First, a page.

The term declining balance depreciation refers to one of several methods of allocating the cost of an asset over its expected lifetime. The declining balance depreciation method is an accelerated approach to depreciation, and is based on the assumption an asset's value declines at a greater rate in the early years of its serviceable life.
Declining Balance Depreciation (%) = 2 / Serviceable Life of Asset
Also known as the double-declining balance and reducing balance method, the declining balance approach to depreciation is an accelerated method, since it results in higher depreciation values in the early years of the asset's life relative to the straight line method. This approach is based on the assumption an asset provides greater value when it is newer.
The declining balance method does not take into consideration the salvage value of the asset when calculating the annual depreciation expense. However, the book value of the asset can never be lower than its salvage value. Adjustments need to be made to the final year of depreciation to prevent the book value from falling below the asset's salvage value.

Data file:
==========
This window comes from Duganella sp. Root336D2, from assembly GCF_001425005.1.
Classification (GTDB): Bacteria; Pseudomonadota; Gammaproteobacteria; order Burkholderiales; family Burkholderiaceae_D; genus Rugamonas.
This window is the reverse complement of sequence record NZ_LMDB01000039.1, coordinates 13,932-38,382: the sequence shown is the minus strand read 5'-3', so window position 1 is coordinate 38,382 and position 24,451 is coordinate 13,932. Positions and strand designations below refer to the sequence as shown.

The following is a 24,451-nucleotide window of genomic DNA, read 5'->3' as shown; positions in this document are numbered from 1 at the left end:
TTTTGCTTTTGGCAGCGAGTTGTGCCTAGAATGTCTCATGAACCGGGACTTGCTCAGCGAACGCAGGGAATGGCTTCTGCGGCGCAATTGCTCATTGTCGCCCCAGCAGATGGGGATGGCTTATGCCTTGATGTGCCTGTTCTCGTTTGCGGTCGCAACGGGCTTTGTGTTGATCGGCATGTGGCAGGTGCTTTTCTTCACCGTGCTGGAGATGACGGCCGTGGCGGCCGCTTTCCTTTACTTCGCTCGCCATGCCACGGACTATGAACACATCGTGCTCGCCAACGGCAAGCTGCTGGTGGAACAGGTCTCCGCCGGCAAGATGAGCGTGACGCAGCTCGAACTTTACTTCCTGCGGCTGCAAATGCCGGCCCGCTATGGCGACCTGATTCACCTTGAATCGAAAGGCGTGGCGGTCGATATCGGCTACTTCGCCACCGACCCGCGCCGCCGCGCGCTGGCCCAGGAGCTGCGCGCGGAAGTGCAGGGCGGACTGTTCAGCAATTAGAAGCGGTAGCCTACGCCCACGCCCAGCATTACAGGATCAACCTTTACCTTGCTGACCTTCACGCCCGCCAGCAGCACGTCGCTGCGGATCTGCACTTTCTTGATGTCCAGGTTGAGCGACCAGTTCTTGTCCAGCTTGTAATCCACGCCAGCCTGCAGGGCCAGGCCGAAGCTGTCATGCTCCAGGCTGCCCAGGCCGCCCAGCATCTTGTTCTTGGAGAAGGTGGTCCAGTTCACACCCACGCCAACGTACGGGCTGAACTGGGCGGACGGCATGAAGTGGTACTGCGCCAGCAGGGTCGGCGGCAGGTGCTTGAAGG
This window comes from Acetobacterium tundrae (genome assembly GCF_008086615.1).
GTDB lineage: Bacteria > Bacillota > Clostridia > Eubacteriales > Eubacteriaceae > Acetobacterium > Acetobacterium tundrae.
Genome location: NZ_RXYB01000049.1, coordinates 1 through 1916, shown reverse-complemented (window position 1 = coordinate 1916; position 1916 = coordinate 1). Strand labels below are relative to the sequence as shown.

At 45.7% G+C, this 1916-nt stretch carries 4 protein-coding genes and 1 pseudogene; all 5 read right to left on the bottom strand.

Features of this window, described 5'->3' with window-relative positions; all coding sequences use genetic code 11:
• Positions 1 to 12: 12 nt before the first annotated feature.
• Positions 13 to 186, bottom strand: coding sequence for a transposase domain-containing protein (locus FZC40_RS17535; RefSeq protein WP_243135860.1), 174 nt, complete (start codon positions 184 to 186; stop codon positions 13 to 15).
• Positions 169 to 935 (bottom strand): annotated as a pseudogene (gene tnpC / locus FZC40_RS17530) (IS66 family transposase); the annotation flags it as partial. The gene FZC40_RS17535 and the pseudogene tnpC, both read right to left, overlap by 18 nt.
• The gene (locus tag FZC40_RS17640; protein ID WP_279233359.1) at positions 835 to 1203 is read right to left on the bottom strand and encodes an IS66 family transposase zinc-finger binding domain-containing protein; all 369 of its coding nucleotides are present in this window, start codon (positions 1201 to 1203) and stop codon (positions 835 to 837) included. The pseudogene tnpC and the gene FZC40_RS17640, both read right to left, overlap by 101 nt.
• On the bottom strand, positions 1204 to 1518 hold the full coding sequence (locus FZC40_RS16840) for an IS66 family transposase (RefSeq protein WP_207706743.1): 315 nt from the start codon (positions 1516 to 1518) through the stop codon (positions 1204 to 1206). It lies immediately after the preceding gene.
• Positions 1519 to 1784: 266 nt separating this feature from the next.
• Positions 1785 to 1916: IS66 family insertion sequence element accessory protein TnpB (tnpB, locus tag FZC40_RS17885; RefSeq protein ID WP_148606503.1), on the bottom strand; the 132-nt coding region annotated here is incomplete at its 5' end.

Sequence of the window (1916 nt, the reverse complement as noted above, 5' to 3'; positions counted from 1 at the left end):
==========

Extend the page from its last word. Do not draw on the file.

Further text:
Depreciation is an accounting method of cost allocation. It is used to allocate the cost of an asset over its useful life. Depreciation allows the cost of a balance sheet item (an asset) to flow smoothly to the income statement (as an expense) over its serviceable life.
Company A purchases a backup generator for $200,000. The service life of the generator is expected to be 10 years. The generator is estimated to have a scrap value of $50,000 at the end of its serviceable life. The declining balance depreciation rate would be:
= 2 / 10 or 20% per year
In the first year of operation, the depreciation expense for this generator would be:
= 20% x $200,000
= 0.2 x $200,000, or $40,000
A complete declining balance depreciation schedule for the asset is shown below:
|Depreciation Expense||Accumulated Depreciation||Book Value|
Note that in Year 7, the depreciation expense is capped at $2,429 to prevent the book value of the generator from falling below the scrap value of the asset ($50,000).